Workflow timeline template, A project timeline is a central element in any good project management strategy. But as many control consultants have discovered the hard way, making and sticking to a deadline isn’t quite as easy as it sounds. Depending on the form of consulting participation, many job elements – from individuals to engineering to operational and market factors — may create unexpected complications and delays, quickly throwing a project off-track.
To start, talk with your customer to specify the major project milestones that have to be accomplished during the course of the job. Take advantage of these landmarks as the building blocks of your project timeline. After that, think about the measures that have to take place to get from point A to point C, B, D etc – and the logical order in which each step must be performed. Think about what task has to be achieved in order to start the next. If multiple tasks can be achieved at the exact same period, chart them in parallel. If finishing one job entails multiple sub-tasks, it may require a small timeline of its own.
The more experience you gain in working with timelines, the easier it will become to create them. Be sure to continuously track your progress against your timelines, and notice the cause of any job delays. You can review the resulting historical project management data when estimating time for future marketing consulting jobs, producing your job management system more efficient and accurate with every undertaking.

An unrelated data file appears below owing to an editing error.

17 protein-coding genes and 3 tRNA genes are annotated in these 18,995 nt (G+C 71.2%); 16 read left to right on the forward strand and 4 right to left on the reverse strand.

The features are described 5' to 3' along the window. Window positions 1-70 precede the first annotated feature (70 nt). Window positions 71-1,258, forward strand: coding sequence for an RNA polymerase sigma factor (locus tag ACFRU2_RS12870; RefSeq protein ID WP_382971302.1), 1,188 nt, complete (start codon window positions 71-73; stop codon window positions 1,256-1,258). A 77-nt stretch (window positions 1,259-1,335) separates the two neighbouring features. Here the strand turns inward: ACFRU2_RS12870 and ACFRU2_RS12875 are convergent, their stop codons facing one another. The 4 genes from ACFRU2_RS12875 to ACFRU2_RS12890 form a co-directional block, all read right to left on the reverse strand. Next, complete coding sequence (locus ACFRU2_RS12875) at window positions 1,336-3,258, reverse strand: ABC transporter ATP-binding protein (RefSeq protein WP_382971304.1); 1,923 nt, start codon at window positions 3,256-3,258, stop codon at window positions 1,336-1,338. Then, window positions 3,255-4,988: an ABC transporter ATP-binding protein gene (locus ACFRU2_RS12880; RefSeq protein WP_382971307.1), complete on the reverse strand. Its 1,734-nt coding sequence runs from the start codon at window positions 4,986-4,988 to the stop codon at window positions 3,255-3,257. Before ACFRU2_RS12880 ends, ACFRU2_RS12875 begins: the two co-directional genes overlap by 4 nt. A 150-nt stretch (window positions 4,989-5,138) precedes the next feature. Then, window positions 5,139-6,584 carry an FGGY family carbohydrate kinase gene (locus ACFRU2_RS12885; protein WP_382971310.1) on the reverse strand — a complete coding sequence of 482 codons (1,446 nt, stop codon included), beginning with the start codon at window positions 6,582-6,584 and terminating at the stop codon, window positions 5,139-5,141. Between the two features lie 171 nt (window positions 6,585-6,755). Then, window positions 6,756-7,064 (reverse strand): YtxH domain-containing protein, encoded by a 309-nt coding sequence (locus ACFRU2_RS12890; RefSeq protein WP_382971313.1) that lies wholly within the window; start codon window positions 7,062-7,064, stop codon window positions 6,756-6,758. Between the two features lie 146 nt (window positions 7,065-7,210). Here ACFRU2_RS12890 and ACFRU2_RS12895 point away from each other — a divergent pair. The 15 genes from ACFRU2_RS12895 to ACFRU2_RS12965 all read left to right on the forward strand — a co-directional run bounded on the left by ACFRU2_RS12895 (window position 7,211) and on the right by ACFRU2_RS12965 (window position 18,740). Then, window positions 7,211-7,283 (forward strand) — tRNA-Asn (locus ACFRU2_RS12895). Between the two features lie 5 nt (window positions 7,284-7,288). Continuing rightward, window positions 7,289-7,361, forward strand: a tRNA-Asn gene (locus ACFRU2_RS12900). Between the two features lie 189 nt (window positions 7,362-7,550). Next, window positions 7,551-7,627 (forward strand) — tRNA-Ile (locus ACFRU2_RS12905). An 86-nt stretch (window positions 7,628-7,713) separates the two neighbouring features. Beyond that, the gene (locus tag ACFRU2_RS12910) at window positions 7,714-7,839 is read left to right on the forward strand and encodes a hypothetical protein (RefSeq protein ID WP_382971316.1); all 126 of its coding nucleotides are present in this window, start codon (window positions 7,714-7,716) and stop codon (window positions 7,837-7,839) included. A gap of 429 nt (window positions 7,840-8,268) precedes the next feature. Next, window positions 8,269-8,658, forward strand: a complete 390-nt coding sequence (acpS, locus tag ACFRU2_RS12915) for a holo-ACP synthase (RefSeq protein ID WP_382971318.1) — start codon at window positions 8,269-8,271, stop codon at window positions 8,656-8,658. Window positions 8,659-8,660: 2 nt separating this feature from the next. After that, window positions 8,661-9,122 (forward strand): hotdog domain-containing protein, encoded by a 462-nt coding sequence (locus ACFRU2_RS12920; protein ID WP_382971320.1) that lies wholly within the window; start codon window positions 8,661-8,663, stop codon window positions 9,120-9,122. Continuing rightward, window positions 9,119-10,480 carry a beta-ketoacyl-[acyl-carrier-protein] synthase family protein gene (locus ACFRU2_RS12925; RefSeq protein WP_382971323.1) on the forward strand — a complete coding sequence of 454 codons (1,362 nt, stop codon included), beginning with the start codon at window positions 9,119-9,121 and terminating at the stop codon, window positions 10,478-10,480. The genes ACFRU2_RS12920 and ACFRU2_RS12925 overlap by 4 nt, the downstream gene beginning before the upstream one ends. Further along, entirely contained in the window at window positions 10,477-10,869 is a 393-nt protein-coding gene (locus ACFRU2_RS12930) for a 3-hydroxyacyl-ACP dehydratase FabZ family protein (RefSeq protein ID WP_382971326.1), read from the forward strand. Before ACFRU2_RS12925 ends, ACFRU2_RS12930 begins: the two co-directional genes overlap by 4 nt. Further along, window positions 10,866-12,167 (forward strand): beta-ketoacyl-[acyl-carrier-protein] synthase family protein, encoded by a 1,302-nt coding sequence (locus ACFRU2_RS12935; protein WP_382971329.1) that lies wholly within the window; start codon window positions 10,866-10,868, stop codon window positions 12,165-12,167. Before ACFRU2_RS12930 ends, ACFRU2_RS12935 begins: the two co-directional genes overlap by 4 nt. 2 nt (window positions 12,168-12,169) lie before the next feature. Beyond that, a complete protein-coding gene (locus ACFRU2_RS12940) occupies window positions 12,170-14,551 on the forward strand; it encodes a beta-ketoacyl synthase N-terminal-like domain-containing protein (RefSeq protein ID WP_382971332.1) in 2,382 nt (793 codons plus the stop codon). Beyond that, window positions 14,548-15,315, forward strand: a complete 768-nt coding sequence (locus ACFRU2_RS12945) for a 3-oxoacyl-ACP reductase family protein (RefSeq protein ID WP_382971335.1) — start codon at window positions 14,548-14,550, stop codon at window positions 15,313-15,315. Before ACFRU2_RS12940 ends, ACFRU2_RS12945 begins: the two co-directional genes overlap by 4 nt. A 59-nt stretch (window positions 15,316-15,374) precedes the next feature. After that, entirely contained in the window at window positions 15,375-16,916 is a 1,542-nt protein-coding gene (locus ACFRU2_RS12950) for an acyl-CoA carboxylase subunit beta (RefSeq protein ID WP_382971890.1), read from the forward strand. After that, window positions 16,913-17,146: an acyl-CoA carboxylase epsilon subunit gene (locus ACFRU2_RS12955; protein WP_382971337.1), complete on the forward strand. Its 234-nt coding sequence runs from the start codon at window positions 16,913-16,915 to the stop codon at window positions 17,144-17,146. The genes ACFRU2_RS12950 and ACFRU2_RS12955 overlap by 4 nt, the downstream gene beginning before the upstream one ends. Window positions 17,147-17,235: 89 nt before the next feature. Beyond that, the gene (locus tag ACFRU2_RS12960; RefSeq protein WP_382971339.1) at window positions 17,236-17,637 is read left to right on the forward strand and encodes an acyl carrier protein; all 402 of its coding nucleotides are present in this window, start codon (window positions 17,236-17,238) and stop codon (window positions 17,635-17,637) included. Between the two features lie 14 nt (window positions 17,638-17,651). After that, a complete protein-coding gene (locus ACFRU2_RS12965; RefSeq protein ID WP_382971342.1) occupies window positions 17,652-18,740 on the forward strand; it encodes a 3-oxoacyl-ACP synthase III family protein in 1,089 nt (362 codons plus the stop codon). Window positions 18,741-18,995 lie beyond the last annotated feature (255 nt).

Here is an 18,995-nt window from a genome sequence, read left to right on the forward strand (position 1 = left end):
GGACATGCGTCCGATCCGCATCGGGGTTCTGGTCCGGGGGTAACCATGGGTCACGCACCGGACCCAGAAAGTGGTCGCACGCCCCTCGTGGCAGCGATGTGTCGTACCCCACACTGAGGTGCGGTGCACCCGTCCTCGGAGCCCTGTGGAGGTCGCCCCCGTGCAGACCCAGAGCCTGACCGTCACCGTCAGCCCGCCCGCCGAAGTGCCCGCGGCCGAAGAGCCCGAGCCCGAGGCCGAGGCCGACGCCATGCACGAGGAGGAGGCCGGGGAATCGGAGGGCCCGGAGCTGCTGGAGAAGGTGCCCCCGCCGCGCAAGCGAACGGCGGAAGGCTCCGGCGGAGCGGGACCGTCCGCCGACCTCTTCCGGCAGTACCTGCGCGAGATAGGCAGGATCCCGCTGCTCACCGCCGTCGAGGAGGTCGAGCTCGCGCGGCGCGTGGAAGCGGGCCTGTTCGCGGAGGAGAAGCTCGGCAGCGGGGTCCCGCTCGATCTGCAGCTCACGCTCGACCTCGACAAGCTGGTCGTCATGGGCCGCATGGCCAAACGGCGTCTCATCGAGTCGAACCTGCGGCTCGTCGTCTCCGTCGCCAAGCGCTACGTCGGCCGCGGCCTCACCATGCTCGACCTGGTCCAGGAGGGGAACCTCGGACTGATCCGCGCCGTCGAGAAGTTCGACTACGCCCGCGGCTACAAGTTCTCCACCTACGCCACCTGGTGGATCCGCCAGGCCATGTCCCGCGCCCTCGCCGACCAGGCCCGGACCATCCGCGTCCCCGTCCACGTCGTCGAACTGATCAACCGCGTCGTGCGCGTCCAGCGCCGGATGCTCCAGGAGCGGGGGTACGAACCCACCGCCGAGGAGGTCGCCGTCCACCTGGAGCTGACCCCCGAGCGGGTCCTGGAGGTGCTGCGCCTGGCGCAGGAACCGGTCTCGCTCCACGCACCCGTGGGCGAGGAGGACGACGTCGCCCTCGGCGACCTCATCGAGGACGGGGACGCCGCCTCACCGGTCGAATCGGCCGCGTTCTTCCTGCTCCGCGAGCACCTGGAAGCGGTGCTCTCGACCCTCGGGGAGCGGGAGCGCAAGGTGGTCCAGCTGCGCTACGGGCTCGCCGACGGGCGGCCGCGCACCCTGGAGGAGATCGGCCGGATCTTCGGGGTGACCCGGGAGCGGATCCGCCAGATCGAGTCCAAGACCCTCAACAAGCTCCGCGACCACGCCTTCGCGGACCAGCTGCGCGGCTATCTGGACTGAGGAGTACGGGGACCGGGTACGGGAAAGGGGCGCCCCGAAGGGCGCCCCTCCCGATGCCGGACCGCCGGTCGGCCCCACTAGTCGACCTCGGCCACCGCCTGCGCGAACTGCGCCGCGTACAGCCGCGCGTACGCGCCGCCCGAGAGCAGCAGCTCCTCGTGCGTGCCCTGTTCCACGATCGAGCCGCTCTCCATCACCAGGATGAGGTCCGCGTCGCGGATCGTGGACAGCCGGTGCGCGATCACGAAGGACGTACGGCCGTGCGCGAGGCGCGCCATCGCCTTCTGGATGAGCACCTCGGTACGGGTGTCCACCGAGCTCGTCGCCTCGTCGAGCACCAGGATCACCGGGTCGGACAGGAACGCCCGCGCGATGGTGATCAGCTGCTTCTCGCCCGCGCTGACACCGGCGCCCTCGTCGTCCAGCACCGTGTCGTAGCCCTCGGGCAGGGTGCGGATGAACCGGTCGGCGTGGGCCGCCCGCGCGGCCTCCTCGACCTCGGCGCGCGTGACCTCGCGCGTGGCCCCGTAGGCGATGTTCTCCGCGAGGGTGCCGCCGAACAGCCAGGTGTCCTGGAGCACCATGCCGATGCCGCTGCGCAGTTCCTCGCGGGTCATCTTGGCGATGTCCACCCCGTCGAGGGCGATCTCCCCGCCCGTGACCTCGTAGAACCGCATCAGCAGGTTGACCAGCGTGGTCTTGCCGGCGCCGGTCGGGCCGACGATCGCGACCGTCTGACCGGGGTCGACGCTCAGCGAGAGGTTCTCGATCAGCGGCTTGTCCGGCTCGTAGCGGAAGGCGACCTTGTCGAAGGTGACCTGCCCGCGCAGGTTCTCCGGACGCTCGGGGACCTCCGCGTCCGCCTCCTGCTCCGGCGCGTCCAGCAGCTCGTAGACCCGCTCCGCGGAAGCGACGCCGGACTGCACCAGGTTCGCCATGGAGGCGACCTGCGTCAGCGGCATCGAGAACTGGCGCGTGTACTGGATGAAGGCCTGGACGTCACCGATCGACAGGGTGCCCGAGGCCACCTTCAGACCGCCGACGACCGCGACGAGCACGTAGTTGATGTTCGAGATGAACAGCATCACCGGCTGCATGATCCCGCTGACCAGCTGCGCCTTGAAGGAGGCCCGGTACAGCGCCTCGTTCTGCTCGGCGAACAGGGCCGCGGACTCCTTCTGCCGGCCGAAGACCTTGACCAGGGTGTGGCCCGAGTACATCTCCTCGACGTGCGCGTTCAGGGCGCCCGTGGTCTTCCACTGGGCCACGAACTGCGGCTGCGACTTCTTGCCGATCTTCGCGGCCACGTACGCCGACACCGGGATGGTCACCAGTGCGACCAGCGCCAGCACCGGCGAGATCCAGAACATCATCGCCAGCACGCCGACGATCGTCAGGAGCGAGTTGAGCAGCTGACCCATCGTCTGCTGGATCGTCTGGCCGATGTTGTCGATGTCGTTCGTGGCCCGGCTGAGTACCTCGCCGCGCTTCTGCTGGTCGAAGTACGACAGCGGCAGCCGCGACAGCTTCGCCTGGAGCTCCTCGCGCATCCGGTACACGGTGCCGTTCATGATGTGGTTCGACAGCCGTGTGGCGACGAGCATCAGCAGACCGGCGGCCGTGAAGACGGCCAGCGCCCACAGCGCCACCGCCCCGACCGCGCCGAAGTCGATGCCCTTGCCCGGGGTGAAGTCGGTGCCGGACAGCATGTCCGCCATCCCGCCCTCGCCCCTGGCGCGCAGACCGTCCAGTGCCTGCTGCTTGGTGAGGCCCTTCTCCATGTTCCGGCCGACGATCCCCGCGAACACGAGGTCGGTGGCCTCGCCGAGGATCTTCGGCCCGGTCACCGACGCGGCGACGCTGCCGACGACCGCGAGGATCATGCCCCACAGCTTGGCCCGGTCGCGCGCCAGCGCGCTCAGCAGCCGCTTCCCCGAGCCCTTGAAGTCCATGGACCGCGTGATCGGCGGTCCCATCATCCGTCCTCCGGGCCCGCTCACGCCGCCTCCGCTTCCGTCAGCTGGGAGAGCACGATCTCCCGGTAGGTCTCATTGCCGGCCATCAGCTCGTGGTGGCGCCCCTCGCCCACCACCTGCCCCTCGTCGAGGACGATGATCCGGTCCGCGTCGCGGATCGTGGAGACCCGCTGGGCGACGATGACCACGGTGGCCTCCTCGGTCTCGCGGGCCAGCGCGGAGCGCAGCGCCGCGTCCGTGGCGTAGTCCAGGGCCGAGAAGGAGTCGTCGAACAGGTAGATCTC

One way to help ensure that you stick to your timeline is to build in a little additional wiggle room. For example, you might opt to create two timelines: one for your own usage, with more positive deadlines, and another, together with later deadlines that you discuss with your customer. Afterward, when you hit your very own internal deadlines, you actually come out ahead of schedule at the customer’s eyes. This job direction method helps compensate for less-than-perfect quotes and unforeseen events.
However hard you try to keep a project on track, the simple fact isthere are situations when you will need to accommodate your project deadline. It typically occurs when you or other team members encounter something you did not anticipate, including an insurmountable technical glitch, funding cuts, operational restructuring or personnel turnover. It can also occur when client priorities change mid-stream due to changing market conditions, or when the customer realizes that what they have requested for represents only a small part of a bigger goal. By producing a realistic project timeline, and monitoring progress against it as part of an overall project management strategy, you’re more inclined to keep your management consulting project on-time and on-budget. Even in the event that you fall behind, a deadline gives you a convenient and impressive tool for maintaining your client informed of progress and the reasons for any flaws. And an educated and informed customer is more likely to be a loyal customer.